A review of the 1941 classic film “Citizen Kane”

I’ve just used lockdown to view “Citizen Kane” once more.

Widely considered – at least by critics – as the greatest film ever made and nominated for nine Academy Awards, at the time this film actually failed to recoup its costs at the box office and in fact only won one Academy Award (that for Best Writing). It was very much an Orson Welles creation: at the age of only 24, it was his first feature film but he was its producer, co-writer, director and star. 

The quasi-autobiographical film examines the life, loves and legacy of American newspaper magnate Charles Foster Kane, a character based on a number of real personages, most notably William Randolph Hearst (who tried hard to prevent it from being made and then from being distributed).

The structure is non-linear with a series of flashbacks representing the points of view of various Kane associates – a technique unusual at the time – and the plot is driven by something called Rosebud as a MacGuffin (an object that shapes the narrative but is itself unimportant).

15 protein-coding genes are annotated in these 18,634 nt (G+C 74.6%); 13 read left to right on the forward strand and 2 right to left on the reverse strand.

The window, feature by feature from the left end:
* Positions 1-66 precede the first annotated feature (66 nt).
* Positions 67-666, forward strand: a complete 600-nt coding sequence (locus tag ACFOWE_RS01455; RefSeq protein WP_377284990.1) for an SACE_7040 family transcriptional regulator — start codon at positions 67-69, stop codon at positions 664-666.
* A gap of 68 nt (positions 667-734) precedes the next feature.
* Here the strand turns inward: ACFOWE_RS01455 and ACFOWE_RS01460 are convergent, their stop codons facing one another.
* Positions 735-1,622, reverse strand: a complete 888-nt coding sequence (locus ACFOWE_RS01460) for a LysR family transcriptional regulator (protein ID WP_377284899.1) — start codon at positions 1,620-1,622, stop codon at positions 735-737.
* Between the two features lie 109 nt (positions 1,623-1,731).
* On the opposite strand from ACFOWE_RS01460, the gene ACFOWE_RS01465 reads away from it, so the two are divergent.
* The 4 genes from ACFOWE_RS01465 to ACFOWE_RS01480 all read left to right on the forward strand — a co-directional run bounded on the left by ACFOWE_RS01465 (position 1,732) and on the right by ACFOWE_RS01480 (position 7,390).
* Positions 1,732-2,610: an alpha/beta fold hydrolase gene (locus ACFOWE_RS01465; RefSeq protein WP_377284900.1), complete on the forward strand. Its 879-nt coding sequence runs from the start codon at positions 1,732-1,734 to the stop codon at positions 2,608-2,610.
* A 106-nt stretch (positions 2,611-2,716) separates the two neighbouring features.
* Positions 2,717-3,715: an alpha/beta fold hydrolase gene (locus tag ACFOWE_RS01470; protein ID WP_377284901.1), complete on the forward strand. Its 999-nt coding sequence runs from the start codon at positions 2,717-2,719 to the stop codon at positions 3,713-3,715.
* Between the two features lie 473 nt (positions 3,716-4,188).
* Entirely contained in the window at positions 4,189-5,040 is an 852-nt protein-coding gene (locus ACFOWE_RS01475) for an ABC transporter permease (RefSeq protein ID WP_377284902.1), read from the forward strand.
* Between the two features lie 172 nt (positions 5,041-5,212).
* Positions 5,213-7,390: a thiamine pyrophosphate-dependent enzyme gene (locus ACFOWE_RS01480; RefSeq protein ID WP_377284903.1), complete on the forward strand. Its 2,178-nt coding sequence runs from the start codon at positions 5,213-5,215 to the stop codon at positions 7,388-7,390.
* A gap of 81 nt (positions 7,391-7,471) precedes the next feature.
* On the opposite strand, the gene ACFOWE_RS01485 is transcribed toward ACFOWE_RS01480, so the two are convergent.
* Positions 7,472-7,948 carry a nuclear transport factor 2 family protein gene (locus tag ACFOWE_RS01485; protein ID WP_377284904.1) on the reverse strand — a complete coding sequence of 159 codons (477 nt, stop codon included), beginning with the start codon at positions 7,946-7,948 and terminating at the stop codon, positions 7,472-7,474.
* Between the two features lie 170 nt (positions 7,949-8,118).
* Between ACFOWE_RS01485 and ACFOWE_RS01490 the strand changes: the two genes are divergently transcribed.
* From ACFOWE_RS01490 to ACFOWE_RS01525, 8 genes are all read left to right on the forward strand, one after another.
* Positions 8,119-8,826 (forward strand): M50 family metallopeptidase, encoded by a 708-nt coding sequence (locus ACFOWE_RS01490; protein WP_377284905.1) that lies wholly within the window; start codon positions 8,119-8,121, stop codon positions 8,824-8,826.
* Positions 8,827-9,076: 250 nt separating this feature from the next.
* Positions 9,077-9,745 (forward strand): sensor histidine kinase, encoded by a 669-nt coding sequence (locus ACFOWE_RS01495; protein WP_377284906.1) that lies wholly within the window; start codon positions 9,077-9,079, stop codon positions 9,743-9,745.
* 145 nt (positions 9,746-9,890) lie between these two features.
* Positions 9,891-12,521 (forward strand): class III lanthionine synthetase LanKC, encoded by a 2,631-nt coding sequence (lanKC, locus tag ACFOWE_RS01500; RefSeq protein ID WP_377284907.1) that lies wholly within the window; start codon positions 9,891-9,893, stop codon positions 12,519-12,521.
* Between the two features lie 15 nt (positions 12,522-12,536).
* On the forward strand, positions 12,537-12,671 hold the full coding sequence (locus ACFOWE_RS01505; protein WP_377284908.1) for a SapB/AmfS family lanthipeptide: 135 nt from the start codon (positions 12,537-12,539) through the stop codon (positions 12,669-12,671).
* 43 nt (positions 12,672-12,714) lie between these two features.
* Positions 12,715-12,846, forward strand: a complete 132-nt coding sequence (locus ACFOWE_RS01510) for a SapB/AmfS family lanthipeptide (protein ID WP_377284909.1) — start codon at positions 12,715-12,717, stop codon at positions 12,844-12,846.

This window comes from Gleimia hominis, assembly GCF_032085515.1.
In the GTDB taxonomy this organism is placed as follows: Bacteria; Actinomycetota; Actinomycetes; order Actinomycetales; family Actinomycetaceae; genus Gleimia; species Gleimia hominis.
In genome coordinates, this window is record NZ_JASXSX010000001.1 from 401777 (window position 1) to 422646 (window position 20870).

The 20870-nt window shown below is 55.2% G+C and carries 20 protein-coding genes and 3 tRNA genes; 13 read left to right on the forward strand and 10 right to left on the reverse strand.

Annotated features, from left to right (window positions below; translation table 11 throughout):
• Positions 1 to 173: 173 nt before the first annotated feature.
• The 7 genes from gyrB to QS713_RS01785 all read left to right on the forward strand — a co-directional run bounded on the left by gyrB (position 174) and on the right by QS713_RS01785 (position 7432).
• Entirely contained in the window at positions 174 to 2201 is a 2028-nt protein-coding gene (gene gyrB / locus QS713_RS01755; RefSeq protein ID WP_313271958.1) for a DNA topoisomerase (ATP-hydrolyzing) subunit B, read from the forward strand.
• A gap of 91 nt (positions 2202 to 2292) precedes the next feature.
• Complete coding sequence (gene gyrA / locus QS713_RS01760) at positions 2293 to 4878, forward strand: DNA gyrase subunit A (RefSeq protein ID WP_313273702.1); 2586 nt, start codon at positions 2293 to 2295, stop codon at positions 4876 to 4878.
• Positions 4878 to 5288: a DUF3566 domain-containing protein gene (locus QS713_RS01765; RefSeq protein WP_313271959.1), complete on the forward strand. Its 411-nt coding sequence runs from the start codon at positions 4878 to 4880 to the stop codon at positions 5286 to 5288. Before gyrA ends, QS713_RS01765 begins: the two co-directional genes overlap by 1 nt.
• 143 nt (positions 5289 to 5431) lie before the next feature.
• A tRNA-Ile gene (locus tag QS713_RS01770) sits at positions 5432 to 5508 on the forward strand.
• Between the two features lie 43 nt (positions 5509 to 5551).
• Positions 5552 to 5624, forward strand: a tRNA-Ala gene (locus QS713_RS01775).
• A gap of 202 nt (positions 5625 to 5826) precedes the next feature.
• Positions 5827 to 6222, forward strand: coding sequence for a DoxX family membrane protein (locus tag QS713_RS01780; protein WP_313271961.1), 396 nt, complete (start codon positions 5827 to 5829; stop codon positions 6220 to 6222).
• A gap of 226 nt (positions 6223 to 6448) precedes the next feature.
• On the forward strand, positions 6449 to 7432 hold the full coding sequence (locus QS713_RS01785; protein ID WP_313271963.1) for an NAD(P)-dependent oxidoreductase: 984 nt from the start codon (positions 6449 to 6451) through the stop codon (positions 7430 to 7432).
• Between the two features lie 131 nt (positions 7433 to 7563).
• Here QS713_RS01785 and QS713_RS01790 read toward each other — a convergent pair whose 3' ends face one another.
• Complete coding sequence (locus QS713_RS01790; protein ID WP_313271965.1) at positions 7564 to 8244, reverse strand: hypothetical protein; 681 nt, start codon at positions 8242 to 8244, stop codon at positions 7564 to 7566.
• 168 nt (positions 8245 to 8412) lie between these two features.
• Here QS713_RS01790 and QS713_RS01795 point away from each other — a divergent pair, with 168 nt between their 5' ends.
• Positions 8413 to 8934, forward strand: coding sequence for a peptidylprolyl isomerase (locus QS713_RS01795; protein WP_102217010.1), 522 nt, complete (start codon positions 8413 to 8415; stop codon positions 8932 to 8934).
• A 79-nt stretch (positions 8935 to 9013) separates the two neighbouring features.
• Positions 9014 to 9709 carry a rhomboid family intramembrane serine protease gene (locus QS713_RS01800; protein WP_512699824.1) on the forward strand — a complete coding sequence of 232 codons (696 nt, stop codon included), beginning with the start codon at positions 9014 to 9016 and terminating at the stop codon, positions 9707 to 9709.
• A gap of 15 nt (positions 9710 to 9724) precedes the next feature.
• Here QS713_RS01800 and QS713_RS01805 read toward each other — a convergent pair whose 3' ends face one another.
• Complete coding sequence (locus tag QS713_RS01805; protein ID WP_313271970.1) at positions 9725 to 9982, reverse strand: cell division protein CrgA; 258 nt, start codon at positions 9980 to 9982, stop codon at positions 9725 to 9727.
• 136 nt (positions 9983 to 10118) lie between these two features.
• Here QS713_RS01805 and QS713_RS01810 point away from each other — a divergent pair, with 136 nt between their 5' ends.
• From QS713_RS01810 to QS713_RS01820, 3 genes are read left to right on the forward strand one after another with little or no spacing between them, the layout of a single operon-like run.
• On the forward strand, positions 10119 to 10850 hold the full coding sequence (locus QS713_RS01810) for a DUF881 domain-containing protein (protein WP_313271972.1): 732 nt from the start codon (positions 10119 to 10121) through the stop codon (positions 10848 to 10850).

Having seen “Citizen Kane” several times, I always admire it but never warm to it. I admire it for its technical brilliance with use of deep focus photography and a whole series of unusual camera angles. But I find it a dark, even unpleasant, work because Kane is such a vain, cruel and unsympathetic character. 


XHTML: You can use these tags: <a href="" title=""> <abbr title=""> <acronym title=""> <b> <blockquote cite=""> <cite> <code> <del datetime=""> <em> <i> <q cite=""> <s> <strike> <strong>